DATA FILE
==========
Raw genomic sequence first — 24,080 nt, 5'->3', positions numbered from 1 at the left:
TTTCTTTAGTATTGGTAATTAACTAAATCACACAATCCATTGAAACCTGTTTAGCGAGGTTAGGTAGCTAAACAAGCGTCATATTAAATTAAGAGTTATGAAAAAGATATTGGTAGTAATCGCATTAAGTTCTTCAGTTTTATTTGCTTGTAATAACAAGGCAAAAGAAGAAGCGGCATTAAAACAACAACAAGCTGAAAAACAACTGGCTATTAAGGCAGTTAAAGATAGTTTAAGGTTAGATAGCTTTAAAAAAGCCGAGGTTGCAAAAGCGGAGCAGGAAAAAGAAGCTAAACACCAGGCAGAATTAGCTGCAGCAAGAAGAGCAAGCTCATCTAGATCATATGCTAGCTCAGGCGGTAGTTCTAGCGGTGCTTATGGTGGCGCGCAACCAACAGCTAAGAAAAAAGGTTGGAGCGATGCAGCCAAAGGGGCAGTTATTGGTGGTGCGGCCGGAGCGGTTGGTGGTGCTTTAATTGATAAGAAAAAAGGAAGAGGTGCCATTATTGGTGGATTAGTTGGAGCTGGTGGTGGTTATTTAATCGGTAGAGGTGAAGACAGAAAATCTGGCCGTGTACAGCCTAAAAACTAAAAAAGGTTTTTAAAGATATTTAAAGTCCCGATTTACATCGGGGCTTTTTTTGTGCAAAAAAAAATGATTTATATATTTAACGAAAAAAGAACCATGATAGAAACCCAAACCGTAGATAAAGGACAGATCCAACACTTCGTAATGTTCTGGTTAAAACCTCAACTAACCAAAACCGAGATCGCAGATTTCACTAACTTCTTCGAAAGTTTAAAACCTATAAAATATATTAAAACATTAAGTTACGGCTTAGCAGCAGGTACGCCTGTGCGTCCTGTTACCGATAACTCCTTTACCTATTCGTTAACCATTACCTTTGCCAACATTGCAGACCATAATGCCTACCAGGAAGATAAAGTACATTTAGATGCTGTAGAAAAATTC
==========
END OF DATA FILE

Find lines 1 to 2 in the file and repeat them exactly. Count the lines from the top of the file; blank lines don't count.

Raw genomic sequence first — 24,080 nt, 5'->3', positions numbered from 1 at the left:
TTTCTTTAGTATTGGTAATTAACTAAATCACACAATCCATTGAAACCTGTTTAGCGAGGTTAGGTAGCTAAACAAGCGTCATATTAAATTAAGAGTTATGAAAAAGATATTGGTAGTAATCGCATTAAGTTCTTCAGTTTTATTTGCTTGTAATAACAAGGCAAAAGAAGAAGCGGCATTAAAACAACAACAAGCTGAAAAACAACTGGCTATTAAGGCAGTTAAAGATAGTTTAAGGTTAGATAGCTTTAAAAAAGCCGAGGTTGCAAAAGCGGAGCAGGAAAAAGAAGCTAAACACCAGGCAGAATTAGCTGCAGCAAGAAGAGCAAGCTCATCTAGATCATATGCTAGCTCAGGCGGTAGTTCTAGCGGTGCTTATGGTGGCGCGCAACCAACAGCTAAGAAAAAAGGTTGGAGCGATGCAGCCAAAGGGGCAGTTATTGGTGGTGCGGCCGGAGCGGTTGGTGGTGCTTTAATTGATAAGAAAAAAGGAAGAGGTGCCATTATTGGTGGATTAGTTGGAGCTGGTGGTGGTTATTTAATCGGTAGAGGTGAAGACAGAAAATCTGGCCGTGTACAGCCTAAAAACTAAAAAAGGTTTTTAAAGATATTTAAAGTCCCGATTTACATCGGGGCTTTTTTTGTGCAAAAAAAAATGATTTATATATTTAACGAAAAAAGAACCATGATAGAAACCCAAACCGTAGATAAAGGACAGATCCAACACTTCGTAATGTTCTGGTTAAAACCTCAACTAACCAAAACCGAGATCGCAGATTTCACTAACTTCTTCGAAAGTTTAAAACCTATAAAATATATTAAAACATTAAGTTACGGCTTAGCAGCAGGTACGCCTGTGCGTCCTGTTACCGATAACTCCTTTACCTATTCGTTAACCATTACCTTTGCCAACATTGCAGACCATAATGCCTACCAGGAAGATAAAGTACATTTAGATGCTGTAGAAAAATTC